Nonetheless, the duty to prevent, detect, and report money laundering is costly. In the U.S. alone, experts estimated that $7 billion is spent annually for putting AML compliance programs into operation. The costs, for the most part, are most likely to be transferred upon customers via fees. A better approach to help the financial system endure the burden of compliance with AML laws could be the allocation of funds-grants by multilateral banks amongst financial institutions. Regional multilateral banks, such as the Inter-American Development Bank, would grant funds to financial institutions to enhance the use of new technologies in the fight against money laundering and to counter the funding of terrorism.

Corruption and rule-of-law deficits pose serious challenges to the war against money laundering in the Americas. Countries with high levels of corruption and a rule-of-law deficit are most likely to have weak or no AML laws in place. In Venezuela, for example, illegal proceeds from food trafficking run by the military are getting the attention of the U.S. Government. Under President Maduro’s instruction, the military is managing the country’s food supply. The military is allegedly engaged in illegal markets wherein supermarkets’ representatives must pay bribes to the military to access the food supply, which is then sold to Venezuelans. This activity is considered a red flag for money laundering, as members of the military are allegedly laundering the proceeds of food trafficking in the U.S. financial system. In Colombia, meanwhile, the peace agreement between the government and FARC, which the U.S. Government considers a terrorist group, as well as resulting amnesty laws passed by the legislature, can deter Colombian law enforcement agencies, as described by The Economist, from trying to track down FARC’s dirty money, which is being estimated to be up to $10.5 billion and which comes from its criminal activity such as drug trafficking, illegal gold-mining, kidnapping and extortion.

Smarter enforcement plans in the prosecution of money laundering are necessary across the Americas. In times of fiscal deficit, criminal justice systems in the region need to efficiently use government resources to focus their efforts on prosecuting the most serious crimes. The U.S. Smart on Crime Policy can be seen as a model for other governments in the Americas to ‘go smart’ on crime. Money laundering and the financing of terrorism must be on the list of their smart enforcement plans.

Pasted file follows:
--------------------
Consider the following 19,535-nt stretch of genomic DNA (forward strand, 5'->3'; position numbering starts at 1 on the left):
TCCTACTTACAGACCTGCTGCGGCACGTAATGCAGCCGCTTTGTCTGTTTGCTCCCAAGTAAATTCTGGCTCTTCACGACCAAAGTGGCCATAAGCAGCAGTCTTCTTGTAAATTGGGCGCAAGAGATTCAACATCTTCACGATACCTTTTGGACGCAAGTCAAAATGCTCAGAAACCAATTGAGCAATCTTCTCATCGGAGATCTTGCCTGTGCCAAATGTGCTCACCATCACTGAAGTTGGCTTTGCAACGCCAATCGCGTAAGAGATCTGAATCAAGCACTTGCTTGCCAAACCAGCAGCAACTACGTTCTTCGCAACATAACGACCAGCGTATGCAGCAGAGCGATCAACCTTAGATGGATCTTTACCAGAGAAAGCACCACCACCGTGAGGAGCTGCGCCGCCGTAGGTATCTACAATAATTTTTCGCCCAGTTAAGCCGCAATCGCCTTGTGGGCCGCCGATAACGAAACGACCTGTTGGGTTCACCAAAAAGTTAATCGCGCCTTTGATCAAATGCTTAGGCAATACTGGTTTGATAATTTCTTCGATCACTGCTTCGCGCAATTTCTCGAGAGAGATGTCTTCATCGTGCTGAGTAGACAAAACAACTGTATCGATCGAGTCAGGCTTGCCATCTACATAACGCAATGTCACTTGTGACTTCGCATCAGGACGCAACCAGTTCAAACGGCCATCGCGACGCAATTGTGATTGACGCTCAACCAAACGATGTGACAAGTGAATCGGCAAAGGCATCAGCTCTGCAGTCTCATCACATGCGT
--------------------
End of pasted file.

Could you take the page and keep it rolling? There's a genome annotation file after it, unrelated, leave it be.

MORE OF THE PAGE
In conclusion, the war on money laundering, in some countries in the Americas, is in crisis due to corruption and the rule-of-law deficit problem. Governments must focus their efforts to go smart on crime, including the prosecution of money laundering and the financing of terrorism. Multilateral banks can step in to economically assist financial institutions to strengthen compliance with AML laws in the region. Together, these approaches mutually reinforce one another and create stronger institutions to combat money laundering across the region.

About the Author

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Juan Carlos Portilla is an international lawyer who currently works as an Anti-Money Laundering Compliance Analyst at Santander Securities LL.C, U.S. in Boston, MA.  He was a visiting scholar at Boston College Law School where, summoning resources of BC Law Faculty and students, he filed a petition with the United Nations Human Rights Committee on behalf of a Venezuelan student activist who was a victim of unlawful detention. Juan Carlos’s client was released from detention. Juan Carlos studied law at Sabana University School of Law and holds a master of laws in international law from the Fletcher School of Law and Diplomacy, Tufts University. He has worked as a diplomat and, in 2009, Colombian president Alvaro Uribe appointed him to be Superintendent of Surveillance and Private Security at the Colombian Defense Ministry. As Superintendent, Juan Carlos shut down private armies with links to drug trafficking and organized crime, demonstrating his commitment to tackling criminal activity in the private security sector. Juan Carlos currently is also pursuing his second LL.M in American Law and U.S. Legal Practice at Suffolk University School of Law.

Disclaimer: The views and opinions expressed in this article are those of the author and do not reflect in any way those of the Santander Group and its subsidiaries, including Santander Holdings USA and Santander Securities LLC.